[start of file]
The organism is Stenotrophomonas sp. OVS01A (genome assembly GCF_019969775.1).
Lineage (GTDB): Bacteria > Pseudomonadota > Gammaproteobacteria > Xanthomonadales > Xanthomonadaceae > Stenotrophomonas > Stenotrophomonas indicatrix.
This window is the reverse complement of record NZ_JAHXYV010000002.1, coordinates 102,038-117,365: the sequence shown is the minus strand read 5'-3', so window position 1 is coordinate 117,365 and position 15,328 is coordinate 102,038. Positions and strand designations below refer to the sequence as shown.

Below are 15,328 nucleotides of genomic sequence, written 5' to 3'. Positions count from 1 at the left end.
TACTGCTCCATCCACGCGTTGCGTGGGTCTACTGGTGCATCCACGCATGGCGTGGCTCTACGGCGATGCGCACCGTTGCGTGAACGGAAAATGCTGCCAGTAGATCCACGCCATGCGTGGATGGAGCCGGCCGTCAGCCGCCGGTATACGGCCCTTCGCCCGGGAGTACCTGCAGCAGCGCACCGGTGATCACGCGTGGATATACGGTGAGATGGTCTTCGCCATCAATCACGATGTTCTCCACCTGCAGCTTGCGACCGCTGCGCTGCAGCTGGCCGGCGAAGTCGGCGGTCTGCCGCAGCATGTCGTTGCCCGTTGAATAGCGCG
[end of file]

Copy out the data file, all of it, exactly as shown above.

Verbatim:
The organism is Stenotrophomonas sp. OVS01A (genome assembly GCF_019969775.1).
Lineage (GTDB): Bacteria > Pseudomonadota > Gammaproteobacteria > Xanthomonadales > Xanthomonadaceae > Stenotrophomonas > Stenotrophomonas indicatrix.
This window is the reverse complement of record NZ_JAHXYV010000002.1, coordinates 102,038-117,365: the sequence shown is the minus strand read 5'-3', so window position 1 is coordinate 117,365 and position 15,328 is coordinate 102,038. Positions and strand designations below refer to the sequence as shown.

Below are 15,328 nucleotides of genomic sequence, written 5' to 3'. Positions count from 1 at the left end.
TACTGCTCCATCCACGCGTTGCGTGGGTCTACTGGTGCATCCACGCATGGCGTGGCTCTACGGCGATGCGCACCGTTGCGTGAACGGAAAATGCTGCCAGTAGATCCACGCCATGCGTGGATGGAGCCGGCCGTCAGCCGCCGGTATACGGCCCTTCGCCCGGGAGTACCTGCAGCAGCGCACCGGTGATCACGCGTGGATATACGGTGAGATGGTCTTCGCCATCAATCACGATGTTCTCCACCTGCAGCTTGCGACCGCTGCGCTGCAGCTGGCCGGCGAAGTCGGCGGTCTGCCGCAGCATGTCGTTGCCCGTTGAATAGCGCG